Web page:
Incorporating heart healthy phytosterols in yoghurt formulations does not negatively impact on the starter cultures, potentially boosting their use in these foods, says new research.
As interest in the cholesterol-lowering ingredients increases, researchers from the University of Manitoba have reported that, contrary to previous reports, phytosterols do not possess antimicrobial activity, which could detrimentally affect yoghurts. "The commercial phytosterol preparation had no effect on growth and acid development by Lactobacillus bulgaricus and Streptococcus thermophilus during yogurt production at 33 degrees Celsius and storage at four degrees Celsius for 30 days," wrote the authors in the Journal of Food Science.
"This is seen as a beneficial feature since growth and acid development by these organisms are crucial for yogurt quality." The study has implications for food formulators wishing to tap into the use of phytosterols in a wider range of food products, beyond the established margarine and milk.
Phytosterols, cholesterol-like molecules derived from plants, are increasingly well known to consumers due to their scientifically proven ability to reduce cholesterol levels. As consumer awareness has increased, the number of products containing plant sterols or plant stanols and their esters has increased. "Since increased interest is focused on the incorporation of phytosterols in dairy-based products, the objectives of the present study were to investigate the antimicrobial activity of phytosterols in milk and their effect on the growth and survival of starter cultures and potential spoilage organisms in yogurt," explained the researchers.
A recent Frost and Sullivan report valued the European market at €146m ($184.6m) in 2005, and estimates this to reach €312.5m ($395.2m) in 2012, an increase of 114 per cent. The researchers, led by Greg Blank, used a commercial phytosterol preparation (CPP) from Forbes Medi-Tech containing beta-sitosterol, campesterol, sitostanol, and campestanol in pasteurised milk with starter cultures to produce yoghurt. The phytosterols were added in concentrations ranging from 0.26 to 1.8 per cent.
No antimicrobial activity was observed by the researchers, showing that phytosterols could be employed in combination with yoghurt starter cultures. On the other hand, when the CPP was dispersed in combination with sodium stearoyl lactylate (SSL) an effect on bacterial counts, which was not due to the presence of SSL, said the scientists.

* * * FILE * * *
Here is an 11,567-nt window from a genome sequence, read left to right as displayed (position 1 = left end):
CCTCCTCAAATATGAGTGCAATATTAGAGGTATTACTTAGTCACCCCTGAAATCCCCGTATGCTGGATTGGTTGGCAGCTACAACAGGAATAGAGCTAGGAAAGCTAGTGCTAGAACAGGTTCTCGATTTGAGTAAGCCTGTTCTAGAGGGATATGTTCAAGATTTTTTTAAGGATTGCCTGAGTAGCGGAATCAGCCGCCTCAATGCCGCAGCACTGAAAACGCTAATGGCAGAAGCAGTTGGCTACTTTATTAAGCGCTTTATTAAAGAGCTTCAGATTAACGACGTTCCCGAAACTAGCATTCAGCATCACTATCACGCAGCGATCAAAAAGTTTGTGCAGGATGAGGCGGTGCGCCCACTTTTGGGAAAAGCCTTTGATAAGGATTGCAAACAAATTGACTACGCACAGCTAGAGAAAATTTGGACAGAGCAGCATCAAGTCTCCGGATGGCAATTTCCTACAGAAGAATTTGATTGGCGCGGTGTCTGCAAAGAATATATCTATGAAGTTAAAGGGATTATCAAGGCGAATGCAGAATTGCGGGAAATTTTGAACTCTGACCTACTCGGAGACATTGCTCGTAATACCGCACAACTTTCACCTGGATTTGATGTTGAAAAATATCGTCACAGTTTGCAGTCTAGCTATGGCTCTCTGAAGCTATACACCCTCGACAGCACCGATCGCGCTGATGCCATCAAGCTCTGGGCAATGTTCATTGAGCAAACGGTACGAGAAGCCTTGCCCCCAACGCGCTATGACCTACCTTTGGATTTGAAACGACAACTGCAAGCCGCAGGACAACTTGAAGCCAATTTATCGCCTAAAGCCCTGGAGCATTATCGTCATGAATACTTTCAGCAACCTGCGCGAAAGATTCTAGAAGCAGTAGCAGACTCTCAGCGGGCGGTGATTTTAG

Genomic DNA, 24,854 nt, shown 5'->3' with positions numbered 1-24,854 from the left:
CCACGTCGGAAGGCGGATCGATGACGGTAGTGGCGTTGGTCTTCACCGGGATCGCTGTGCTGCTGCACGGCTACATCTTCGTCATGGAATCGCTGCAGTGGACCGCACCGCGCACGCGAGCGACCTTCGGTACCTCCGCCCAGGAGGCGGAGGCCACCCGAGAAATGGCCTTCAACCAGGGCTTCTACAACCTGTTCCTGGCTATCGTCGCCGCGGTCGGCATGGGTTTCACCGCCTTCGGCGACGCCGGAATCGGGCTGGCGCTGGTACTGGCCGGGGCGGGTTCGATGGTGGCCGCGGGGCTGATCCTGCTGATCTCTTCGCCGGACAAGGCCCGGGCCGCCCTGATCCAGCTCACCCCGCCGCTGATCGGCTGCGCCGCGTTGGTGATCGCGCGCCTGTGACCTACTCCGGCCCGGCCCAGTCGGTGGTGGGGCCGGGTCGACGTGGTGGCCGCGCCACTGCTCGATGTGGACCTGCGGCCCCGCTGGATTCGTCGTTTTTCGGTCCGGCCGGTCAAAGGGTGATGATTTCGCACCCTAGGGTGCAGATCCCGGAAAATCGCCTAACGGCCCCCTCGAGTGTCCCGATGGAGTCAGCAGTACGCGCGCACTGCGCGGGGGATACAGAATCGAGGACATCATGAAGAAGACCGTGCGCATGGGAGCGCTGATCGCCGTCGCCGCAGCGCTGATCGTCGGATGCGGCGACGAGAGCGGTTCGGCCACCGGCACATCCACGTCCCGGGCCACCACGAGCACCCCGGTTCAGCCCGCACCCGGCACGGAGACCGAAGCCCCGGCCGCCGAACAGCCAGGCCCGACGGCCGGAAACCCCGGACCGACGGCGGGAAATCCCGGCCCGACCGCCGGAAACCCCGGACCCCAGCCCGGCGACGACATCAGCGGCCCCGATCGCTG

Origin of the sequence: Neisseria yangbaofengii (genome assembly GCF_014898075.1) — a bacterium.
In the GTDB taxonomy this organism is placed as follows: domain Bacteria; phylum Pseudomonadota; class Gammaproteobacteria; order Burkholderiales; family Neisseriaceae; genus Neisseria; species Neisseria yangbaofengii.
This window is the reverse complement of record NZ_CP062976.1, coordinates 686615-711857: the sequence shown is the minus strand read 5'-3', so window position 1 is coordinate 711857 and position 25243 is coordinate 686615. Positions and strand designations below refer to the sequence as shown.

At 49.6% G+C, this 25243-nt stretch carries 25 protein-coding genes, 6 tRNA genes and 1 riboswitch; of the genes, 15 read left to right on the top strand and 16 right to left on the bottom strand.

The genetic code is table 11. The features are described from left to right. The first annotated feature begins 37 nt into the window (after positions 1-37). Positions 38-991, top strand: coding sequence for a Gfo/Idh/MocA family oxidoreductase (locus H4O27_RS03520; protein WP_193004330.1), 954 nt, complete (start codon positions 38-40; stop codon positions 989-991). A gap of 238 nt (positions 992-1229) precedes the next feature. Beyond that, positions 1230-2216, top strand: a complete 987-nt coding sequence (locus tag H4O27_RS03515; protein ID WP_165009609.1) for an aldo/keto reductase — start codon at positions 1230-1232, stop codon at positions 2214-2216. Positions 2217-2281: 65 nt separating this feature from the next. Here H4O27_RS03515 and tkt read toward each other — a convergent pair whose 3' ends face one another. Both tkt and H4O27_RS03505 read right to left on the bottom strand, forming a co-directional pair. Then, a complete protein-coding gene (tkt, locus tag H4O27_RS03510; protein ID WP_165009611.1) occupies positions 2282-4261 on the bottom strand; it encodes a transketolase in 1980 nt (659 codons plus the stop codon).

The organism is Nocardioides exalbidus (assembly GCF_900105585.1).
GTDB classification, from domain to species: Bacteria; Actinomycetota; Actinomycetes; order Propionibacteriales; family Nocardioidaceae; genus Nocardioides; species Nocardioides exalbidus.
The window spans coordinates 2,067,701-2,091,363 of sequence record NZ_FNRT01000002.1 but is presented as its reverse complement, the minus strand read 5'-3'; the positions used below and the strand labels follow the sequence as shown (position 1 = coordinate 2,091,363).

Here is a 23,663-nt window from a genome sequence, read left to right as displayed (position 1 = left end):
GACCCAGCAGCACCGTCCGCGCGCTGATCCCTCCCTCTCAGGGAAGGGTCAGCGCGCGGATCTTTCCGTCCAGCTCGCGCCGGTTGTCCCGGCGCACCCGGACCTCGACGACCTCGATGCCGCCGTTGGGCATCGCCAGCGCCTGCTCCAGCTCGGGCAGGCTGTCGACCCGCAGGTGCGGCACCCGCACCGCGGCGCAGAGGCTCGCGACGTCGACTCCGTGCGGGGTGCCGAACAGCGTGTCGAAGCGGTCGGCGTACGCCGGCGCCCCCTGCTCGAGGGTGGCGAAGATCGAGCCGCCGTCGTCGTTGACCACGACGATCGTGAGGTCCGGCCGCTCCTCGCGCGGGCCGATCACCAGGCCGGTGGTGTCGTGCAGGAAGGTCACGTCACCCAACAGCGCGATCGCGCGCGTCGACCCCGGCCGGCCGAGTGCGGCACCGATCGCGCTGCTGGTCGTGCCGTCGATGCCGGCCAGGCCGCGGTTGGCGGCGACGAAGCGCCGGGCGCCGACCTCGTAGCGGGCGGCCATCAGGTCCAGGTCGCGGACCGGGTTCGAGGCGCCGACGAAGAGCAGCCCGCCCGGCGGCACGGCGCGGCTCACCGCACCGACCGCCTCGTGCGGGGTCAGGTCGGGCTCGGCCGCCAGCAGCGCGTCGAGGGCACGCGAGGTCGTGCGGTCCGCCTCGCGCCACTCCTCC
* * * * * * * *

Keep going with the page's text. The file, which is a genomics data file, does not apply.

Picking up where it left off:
"While the CCP was somewhat antimicrobial when formulated with dispersing agents, it otherwise had no antimicrobial activity," they said. "Although the addition of CPP did not detrimentally affect the quality of yogurt, neither did it increase the shelf life by inhibiting the growth of typical spoilage microorganisms," added the researchers.
Clinical trial support for health benefits Numerous clinical trials in controlled settings have reported that daily consumption of 1.5 to 3 grams of phytosterols/-stanols from foods can reduce total cholesterol levels by eight to 17 per cent, representing a significant reduction in the risk of cardiovascular disease, but the majority of studies have looked at high-fat products as carriers for the sterols.
High cholesterol levels, hypercholesterolaemia, have a long association with many diseases, particularly cardiovascular disease (CVD), the cause of almost 50 per cent of deaths in Europe, and reported to cost the EU economy an estimated €169bn ($202bn) per year. The new study was partly financed by Forbes Medi-Tech and the Natural Sciences and Engineering Research Council of Canada (NSERC).
Source: Journal of Food Science (Blackwell) Published online ahead of print, Online Early, doi:10.1111/j.1750-3841.2008.00668.x "Phytosterol Effects on Milk and Yogurt Microflora"
Authors: E. Monu, G. Blank, R. Holley, J. Zawistowski